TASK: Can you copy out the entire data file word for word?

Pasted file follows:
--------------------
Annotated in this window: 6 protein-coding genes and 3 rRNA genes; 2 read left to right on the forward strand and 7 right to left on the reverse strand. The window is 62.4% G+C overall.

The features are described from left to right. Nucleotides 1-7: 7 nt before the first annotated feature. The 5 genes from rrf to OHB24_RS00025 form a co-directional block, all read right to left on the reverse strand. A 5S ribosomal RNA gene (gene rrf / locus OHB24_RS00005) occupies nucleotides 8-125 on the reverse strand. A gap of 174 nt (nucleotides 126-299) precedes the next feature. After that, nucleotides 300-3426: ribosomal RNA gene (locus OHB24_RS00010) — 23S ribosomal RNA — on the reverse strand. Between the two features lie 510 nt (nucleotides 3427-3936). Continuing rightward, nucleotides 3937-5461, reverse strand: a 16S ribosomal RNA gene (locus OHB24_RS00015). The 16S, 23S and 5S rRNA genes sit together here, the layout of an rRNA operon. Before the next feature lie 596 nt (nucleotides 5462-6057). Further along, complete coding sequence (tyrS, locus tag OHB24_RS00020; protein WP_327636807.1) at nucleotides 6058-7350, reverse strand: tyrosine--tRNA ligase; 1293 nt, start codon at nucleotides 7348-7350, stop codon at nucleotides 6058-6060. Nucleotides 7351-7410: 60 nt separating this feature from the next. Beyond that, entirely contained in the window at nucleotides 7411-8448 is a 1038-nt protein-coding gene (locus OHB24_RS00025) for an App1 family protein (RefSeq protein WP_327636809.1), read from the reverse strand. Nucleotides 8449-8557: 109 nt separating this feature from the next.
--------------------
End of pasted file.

Annotated in this window: 6 protein-coding genes and 3 rRNA genes; 2 read left to right on the forward strand and 7 right to left on the reverse strand. The window is 62.4% G+C overall.

The features are described from left to right. Nucleotides 1-7: 7 nt before the first annotated feature. The 5 genes from rrf to OHB24_RS00025 form a co-directional block, all read right to left on the reverse strand. A 5S ribosomal RNA gene (gene rrf / locus OHB24_RS00005) occupies nucleotides 8-125 on the reverse strand. A gap of 174 nt (nucleotides 126-299) precedes the next feature. After that, nucleotides 300-3426: ribosomal RNA gene (locus OHB24_RS00010) — 23S ribosomal RNA — on the reverse strand. Between the two features lie 510 nt (nucleotides 3427-3936). Continuing rightward, nucleotides 3937-5461, reverse strand: a 16S ribosomal RNA gene (locus OHB24_RS00015). The 16S, 23S and 5S rRNA genes sit together here, the layout of an rRNA operon. Before the next feature lie 596 nt (nucleotides 5462-6057). Further along, complete coding sequence (tyrS, locus tag OHB24_RS00020; protein WP_327636807.1) at nucleotides 6058-7350, reverse strand: tyrosine--tRNA ligase; 1293 nt, start codon at nucleotides 7348-7350, stop codon at nucleotides 6058-6060. Nucleotides 7351-7410: 60 nt separating this feature from the next. Beyond that, entirely contained in the window at nucleotides 7411-8448 is a 1038-nt protein-coding gene (locus OHB24_RS00025) for an App1 family protein (RefSeq protein WP_327636809.1), read from the reverse strand. Nucleotides 8449-8557: 109 nt separating this feature from the next.